7. DiggityBiggity thread starter macrumors 6502

    DiggityBiggity

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    #7
    All of your replies are incredibly helpful, I really appreciate it!
     
  8. f77coder macrumors newbie

    f77coder

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    #8
    if you want the latest apps and functionality, you need something from at least 2011.
     
  9. DiggityBiggity thread starter macrumors 6502

    DiggityBiggity

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    #9
    That's an incredibly helpful answer!!! I don't have a ton of discretionary "play" money, so I want to be sure I buy the right thing the first time!
     
  10. kage207 macrumors 6502a

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    Jul 23, 2008
    #10
    I do not recommend Core 2 Duo family. I would go with the iSeries. Much better as I've seen issues with Xcode and Chrome on the Core 2 Duo family.
     
  11. f77coder macrumors newbie

    f77coder

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    #11
    i've never had issues but i don't use a 32-bit browser on a 64-bit platform.
     
  12. kage207 macrumors 6502a

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    Jul 23, 2008
    #12
    Meh. I don't have the Core 2 Duo but my buddies do and they see some bad results when the are running Xcode and Chrome.

    I only use Chrome when doing web development.
     
  13. DiggityBiggity thread starter macrumors 6502

    DiggityBiggity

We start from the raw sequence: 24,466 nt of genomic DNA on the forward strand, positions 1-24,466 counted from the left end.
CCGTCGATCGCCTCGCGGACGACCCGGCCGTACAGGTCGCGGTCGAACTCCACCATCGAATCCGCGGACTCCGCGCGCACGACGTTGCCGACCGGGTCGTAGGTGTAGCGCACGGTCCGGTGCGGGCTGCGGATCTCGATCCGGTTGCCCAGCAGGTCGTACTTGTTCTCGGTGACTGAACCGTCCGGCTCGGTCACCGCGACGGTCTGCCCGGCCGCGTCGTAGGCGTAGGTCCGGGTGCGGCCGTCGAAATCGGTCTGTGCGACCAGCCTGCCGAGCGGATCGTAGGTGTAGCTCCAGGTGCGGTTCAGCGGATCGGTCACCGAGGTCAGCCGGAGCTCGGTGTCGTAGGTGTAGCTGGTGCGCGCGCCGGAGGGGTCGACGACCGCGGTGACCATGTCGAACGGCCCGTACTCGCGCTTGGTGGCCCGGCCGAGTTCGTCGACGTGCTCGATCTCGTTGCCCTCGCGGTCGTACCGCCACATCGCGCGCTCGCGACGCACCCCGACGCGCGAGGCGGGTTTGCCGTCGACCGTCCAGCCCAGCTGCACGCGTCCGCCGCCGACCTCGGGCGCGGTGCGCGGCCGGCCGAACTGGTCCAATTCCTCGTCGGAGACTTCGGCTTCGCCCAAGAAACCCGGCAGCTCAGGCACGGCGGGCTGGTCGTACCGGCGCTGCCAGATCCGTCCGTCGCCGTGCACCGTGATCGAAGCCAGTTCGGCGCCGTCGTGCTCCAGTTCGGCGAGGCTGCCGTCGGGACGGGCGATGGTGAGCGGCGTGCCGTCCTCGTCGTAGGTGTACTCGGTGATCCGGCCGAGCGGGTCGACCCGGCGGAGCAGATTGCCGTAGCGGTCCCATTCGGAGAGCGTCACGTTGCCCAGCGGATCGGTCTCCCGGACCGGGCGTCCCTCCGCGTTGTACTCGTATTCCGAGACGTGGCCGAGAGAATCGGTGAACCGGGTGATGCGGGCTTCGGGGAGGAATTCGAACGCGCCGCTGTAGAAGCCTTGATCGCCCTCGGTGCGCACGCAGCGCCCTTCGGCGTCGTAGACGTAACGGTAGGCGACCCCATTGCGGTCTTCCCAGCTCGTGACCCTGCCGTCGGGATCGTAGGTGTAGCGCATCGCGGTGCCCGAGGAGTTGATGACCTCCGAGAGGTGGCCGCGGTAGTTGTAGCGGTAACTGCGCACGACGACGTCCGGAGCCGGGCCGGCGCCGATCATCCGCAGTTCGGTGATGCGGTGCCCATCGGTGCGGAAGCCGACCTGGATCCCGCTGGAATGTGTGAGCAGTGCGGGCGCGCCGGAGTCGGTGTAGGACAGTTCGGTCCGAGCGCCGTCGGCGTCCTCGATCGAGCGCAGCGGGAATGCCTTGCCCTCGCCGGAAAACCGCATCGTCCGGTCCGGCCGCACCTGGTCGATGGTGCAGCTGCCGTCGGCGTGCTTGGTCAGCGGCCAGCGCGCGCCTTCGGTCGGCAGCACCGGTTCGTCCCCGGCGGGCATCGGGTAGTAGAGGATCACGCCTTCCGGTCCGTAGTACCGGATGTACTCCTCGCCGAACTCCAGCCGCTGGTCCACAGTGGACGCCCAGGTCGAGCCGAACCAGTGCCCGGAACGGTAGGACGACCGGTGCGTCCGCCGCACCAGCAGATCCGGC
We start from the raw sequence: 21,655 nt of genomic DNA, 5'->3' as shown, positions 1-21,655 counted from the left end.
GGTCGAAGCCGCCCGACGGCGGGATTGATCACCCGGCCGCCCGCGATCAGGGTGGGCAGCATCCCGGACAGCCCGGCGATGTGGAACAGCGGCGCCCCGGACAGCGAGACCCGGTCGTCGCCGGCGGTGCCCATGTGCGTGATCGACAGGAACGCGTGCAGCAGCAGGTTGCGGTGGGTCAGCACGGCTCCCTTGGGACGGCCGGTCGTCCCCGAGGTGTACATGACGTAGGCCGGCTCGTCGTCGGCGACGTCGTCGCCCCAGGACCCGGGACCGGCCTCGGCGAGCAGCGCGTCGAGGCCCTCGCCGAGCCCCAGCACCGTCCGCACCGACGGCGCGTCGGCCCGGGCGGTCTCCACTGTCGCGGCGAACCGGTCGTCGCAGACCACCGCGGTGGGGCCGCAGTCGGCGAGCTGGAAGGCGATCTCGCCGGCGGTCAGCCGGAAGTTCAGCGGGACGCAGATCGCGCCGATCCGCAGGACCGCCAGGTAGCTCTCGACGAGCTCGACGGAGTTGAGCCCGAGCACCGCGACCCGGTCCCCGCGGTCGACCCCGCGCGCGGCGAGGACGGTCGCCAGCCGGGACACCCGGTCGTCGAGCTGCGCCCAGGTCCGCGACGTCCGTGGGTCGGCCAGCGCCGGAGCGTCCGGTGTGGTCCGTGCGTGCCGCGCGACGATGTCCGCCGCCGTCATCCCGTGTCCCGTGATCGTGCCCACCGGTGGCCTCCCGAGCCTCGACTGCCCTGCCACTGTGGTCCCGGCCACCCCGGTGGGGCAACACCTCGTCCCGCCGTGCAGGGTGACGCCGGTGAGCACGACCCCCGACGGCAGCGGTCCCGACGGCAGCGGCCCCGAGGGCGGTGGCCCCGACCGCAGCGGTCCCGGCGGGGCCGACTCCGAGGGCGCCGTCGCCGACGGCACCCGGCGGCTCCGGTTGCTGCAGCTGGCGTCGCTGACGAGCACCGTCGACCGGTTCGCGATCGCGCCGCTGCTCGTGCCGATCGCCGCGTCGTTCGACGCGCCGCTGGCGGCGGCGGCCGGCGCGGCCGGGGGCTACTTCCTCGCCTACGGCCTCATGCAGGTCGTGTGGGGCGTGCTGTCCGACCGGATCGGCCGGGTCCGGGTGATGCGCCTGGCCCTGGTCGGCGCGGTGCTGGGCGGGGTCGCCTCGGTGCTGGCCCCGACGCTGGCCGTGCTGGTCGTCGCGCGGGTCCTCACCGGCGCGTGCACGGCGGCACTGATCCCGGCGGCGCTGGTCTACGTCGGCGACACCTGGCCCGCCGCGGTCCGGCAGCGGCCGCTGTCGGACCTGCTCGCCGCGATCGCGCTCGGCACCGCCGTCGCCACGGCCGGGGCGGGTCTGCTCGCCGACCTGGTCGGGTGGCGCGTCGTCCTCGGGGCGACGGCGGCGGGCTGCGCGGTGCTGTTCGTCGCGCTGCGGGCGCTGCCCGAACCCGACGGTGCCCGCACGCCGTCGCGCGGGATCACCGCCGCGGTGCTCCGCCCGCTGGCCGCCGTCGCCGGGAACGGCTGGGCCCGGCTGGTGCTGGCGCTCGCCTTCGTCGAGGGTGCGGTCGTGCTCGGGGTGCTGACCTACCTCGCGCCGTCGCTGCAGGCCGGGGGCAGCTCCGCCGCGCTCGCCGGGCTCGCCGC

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    #13
    So it's not portable, and it's a little over what I was considering spending, but I am assuming a new Mac Mini would absolutely work.

    I'm a bit of N00B when it comes to Mac as I've always had a PC, are the minis upgradable?
     
  14. thekev macrumors 604

    thekev

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    Aug 5, 2010
    #14
    I would consider a couple things that haven't been mentioned much. Depending on your goals you may want to consider something recent enough to run the latest versions of OSX. That way you maintain access to the latest Xcode. When deciding on options, you should look at what models have known problems. For example I wouldn't recommend a 2011 15" or 17" due to gpu issues with that generation. The 2010 15" had some problems as well. You should factor in any potential service costs. By that I mean look at the charger cord for signs of kinks and extensive wear. Look at the number of battery cycles. Test the trackpad. I know at least the pre-rmbp batteries can swell toward the end of their lifespans. In many models you will notice this first around the trackpad, which becomes more difficult to click. I don't mean you have to avoid these, but if it is likely to require a new battery or charger in the near future, you want to factor that into your offer.
     
  15. DiggityBiggity thread starter macrumors 6502

    DiggityBiggity

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    #15

    All excellent advice!!! Thank you so much for your reply!!!
     
  16. thekev macrumors 604

    thekev

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    #16
    No problem. I wanted to help ensure against a used machine becoming a false economy.
     
  17. f77coder macrumors newbie

    f77coder

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    #17
    the 2011 17" MBP does have issues with the GPU but if you get one like I did off eBay with a new motherboard you'll be ok. upgraded to 16GB of ram, 500GB of SSD main drive sweetness with 750GB in the superdrive slot. boots in 5 seconds
     
  18. grandM macrumors 6502a

    grandM

    Joined:
    Oct 14, 2013
    #18
    The advises of my colleagues are made of gold (mini 2012 is a cash saver)
    Mine is one of platinum
    Make sure you still have some cash to buy your wife a new pair of shoes
    I recommend Gary's store in LA
    Make sure getting Al Bundy as your shoes salesman
    You can't go wrong on that one!